Sidney Blumenthal has a powerful piece in Salon today. He strikes out at the “Turning Point” and “Victory” rhetoric that continues to emanate from the White House.
If there were another President in the White House, I think that a rhetoric of defeat, of being stalled, or having made incorrect choices would also be tough. But we passed the point where “Big Lie-ism” was really working long ago. Now, Bush’s failure to speak squarely about the realities in Iraq make America look even weaker and as if the nation simply denies clear realities.
Such reality-denial probably emboldens Iran to push harder — sensing nonsensical weakness rather than clear-eyed, sober realism in the White House. To restore a sense of America’s real abilities among allies and foes, American leaders are going to have to demonstrate that they are making tough choices about our military deployments and resources and to restore credibility to our brand.
So far, Bush’s rhetoric breeds more doubt than confidence, and that is a bad position to be in when negotiating, even informally, with Iran over its nuclear pretensions.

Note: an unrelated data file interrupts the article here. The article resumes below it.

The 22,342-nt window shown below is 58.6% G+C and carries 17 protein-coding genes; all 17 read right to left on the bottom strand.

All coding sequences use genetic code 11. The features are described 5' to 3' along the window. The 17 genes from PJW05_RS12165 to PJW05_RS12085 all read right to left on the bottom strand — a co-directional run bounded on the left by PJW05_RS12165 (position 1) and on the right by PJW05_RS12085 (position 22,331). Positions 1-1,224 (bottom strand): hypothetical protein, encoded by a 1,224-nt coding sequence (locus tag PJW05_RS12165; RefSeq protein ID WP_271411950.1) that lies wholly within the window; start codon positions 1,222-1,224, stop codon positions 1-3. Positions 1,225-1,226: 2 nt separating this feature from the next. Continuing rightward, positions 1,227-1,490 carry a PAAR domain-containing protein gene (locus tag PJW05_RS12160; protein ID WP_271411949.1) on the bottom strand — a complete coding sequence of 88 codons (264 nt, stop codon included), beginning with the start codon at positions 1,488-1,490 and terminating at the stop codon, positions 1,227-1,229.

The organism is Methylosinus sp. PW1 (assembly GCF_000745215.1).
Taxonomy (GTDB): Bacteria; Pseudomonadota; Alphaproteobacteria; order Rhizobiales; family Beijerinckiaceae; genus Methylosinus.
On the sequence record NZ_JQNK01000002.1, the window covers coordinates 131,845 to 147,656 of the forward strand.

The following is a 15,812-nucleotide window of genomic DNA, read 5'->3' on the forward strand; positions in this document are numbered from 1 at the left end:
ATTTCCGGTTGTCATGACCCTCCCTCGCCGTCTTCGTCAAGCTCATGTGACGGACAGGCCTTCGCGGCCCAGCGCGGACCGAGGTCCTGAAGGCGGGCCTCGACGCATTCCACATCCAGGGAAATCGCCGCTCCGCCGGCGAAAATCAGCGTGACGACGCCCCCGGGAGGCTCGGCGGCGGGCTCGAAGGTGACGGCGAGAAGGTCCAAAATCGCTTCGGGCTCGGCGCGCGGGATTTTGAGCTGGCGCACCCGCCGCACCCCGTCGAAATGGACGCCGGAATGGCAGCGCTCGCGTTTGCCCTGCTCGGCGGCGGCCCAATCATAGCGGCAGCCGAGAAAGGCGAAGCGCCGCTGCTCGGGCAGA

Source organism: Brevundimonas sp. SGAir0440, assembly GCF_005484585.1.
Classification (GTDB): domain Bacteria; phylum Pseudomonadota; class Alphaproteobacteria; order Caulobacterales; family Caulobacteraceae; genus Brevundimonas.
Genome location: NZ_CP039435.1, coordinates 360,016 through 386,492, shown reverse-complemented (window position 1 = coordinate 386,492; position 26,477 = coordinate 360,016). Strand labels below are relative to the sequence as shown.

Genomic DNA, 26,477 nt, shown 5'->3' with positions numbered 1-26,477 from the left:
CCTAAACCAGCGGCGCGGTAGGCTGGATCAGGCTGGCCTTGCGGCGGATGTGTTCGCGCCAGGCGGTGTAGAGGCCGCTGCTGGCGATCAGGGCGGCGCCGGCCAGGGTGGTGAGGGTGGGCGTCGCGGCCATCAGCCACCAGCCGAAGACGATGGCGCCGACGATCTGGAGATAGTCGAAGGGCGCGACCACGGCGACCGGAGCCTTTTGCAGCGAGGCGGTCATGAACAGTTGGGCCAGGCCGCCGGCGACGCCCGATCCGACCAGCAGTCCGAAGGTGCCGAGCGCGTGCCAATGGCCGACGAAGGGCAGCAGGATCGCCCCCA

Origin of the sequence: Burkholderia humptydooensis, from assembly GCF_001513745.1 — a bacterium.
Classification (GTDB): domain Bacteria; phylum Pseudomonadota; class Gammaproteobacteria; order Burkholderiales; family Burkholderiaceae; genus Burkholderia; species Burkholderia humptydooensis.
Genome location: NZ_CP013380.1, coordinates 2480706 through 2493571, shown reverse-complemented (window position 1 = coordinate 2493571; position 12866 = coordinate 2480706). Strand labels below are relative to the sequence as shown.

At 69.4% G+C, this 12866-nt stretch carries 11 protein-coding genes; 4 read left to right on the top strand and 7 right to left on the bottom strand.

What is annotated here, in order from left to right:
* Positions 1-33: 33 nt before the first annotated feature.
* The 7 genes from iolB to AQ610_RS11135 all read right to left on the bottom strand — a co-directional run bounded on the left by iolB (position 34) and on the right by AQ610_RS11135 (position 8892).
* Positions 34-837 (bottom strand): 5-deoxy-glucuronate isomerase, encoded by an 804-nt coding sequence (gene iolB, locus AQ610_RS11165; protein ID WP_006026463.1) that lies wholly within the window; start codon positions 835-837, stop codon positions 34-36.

From the Blumenthal article:
Bush has been proclaiming Iraq at a turning point for years. “Turning point” is a frequent and recurring talking point, often taken up by the full chorus of the president (“We’ve reached another great turning point,” Nov. 6, 2003; “A turning point will come in less than two weeks,” June 18, 2004), vice president (“I think about when we look back and get some historical perspective on this period, I’ll believe that the period we were in through 2005 was, in fact, a turning point,” Feb. 7, 2006), secretary of state and secretary of defense, and ringing down the echo chamber.
This latest “turning point” reveals an Iraqi state without a social contract, a government without a center, a prime minister without power and an American president without a strategy. Each sectarian group maintains its own militia. Each leader’s influence rests on these armed bands, separate armies of tens of thousands of men. The militias have infiltrated and taken over key units of the Iraqi army and local police, using them as death squads, protection rackets and deterrent forces against enemies. Reliable statistics are impossible, but knowledgeable reporters estimate there are about 40 assassinations a day in Iraq. Ethnic cleansing is sweeping the country. From Kirkuk in the north to Baghdad in the middle to Basra in the south, Kurds are driving out Turkmen and Arabs, Shiites are killing Sunnis, and the insurgency enjoys near unanimous support among Sunnis. Contrary to Bush’s blanket rhetoric about “terrorists” and constant reference to the insurgency as “the enemy,” “foreign fighters are a small component of the insurgency,” according to Anthony H. Cordesman of the Center for Strategic and International Studies.